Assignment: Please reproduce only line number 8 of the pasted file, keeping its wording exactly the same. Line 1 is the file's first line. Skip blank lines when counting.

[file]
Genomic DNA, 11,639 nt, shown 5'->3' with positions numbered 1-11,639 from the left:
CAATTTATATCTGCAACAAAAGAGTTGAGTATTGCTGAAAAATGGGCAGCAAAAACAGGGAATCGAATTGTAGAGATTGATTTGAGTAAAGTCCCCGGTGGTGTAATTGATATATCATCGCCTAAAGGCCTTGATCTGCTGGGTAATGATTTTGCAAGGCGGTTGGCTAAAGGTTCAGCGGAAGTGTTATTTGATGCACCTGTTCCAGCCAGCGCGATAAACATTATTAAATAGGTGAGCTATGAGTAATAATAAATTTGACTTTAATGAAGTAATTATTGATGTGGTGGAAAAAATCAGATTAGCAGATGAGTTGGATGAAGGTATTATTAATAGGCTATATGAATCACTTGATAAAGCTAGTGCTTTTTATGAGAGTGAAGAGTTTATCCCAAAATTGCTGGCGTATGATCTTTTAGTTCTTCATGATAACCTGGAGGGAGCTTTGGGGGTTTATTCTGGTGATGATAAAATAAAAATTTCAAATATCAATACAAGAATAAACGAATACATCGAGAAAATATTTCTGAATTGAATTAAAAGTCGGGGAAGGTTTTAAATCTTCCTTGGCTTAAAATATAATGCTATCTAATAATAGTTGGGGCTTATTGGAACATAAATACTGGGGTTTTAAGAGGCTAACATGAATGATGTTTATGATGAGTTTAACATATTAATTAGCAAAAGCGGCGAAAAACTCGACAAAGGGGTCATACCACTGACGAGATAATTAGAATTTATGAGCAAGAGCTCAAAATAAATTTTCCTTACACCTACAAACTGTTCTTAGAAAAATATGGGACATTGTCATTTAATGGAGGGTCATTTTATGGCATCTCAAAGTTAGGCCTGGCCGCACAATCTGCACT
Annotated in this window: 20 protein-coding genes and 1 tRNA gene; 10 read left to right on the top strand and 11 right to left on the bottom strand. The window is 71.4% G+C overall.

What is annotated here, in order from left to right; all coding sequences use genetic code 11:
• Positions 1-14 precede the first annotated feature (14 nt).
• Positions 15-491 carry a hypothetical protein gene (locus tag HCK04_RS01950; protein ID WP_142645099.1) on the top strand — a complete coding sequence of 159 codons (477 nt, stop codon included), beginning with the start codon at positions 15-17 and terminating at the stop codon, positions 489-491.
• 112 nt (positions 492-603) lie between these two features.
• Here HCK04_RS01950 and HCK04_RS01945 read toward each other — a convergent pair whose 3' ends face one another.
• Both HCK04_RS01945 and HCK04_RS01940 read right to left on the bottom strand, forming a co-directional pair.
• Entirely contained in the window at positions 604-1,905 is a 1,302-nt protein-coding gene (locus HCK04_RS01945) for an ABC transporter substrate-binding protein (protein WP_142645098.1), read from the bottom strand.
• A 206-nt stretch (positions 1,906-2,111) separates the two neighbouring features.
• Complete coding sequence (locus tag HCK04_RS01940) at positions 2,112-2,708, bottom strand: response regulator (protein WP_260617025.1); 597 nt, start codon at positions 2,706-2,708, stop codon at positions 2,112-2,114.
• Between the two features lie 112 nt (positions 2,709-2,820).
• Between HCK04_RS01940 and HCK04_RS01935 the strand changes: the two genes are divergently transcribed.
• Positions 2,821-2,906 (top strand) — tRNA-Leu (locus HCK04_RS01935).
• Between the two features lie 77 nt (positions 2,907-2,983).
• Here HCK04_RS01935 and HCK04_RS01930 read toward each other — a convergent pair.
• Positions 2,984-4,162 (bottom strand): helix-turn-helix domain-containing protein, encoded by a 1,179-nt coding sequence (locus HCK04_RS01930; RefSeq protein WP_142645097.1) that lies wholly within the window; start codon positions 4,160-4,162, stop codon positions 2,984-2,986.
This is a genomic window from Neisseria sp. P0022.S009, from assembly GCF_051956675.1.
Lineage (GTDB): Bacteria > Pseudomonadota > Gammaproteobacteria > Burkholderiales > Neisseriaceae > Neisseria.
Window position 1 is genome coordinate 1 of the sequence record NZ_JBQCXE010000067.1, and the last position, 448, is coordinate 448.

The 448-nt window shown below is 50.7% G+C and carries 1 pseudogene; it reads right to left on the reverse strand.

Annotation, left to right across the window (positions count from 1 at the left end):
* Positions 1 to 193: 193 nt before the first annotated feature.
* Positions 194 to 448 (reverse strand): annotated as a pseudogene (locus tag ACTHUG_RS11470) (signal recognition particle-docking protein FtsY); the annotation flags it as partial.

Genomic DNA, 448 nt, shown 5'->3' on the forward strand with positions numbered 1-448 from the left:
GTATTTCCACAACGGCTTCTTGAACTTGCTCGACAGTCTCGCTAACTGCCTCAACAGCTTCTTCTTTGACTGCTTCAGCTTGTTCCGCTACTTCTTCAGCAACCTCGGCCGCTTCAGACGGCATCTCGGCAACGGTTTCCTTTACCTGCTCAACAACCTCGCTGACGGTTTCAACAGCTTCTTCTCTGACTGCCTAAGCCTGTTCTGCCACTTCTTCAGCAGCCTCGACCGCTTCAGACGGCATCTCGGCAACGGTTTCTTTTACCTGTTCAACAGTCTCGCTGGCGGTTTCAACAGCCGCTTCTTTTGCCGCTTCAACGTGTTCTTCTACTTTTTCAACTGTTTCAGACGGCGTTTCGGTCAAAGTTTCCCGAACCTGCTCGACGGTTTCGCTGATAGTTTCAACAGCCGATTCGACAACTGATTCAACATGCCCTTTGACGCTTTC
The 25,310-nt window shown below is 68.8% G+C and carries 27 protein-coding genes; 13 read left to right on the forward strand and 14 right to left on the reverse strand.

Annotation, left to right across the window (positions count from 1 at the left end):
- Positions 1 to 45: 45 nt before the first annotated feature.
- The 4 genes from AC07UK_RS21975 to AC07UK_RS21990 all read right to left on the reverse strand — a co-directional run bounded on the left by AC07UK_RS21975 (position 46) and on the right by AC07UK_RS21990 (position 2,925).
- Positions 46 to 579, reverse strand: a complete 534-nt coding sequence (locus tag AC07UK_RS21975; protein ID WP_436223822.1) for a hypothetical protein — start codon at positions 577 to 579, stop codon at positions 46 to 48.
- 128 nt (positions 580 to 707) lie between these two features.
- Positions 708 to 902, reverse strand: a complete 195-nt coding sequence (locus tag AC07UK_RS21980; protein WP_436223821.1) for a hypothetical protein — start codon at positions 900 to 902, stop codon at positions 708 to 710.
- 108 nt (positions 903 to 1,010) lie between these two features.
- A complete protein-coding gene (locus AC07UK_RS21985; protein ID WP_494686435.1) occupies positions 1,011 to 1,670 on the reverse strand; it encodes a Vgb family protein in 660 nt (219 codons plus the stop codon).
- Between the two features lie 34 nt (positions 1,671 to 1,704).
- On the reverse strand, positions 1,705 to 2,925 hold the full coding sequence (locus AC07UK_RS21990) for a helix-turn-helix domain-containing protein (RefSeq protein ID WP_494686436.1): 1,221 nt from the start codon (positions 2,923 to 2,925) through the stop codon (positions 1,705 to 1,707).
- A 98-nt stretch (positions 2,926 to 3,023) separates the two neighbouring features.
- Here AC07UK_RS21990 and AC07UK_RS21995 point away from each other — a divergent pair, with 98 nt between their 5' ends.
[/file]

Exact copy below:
• Here HCK04_RS01950 and HCK04_RS01945 read toward each other — a convergent pair whose 3' ends face one another.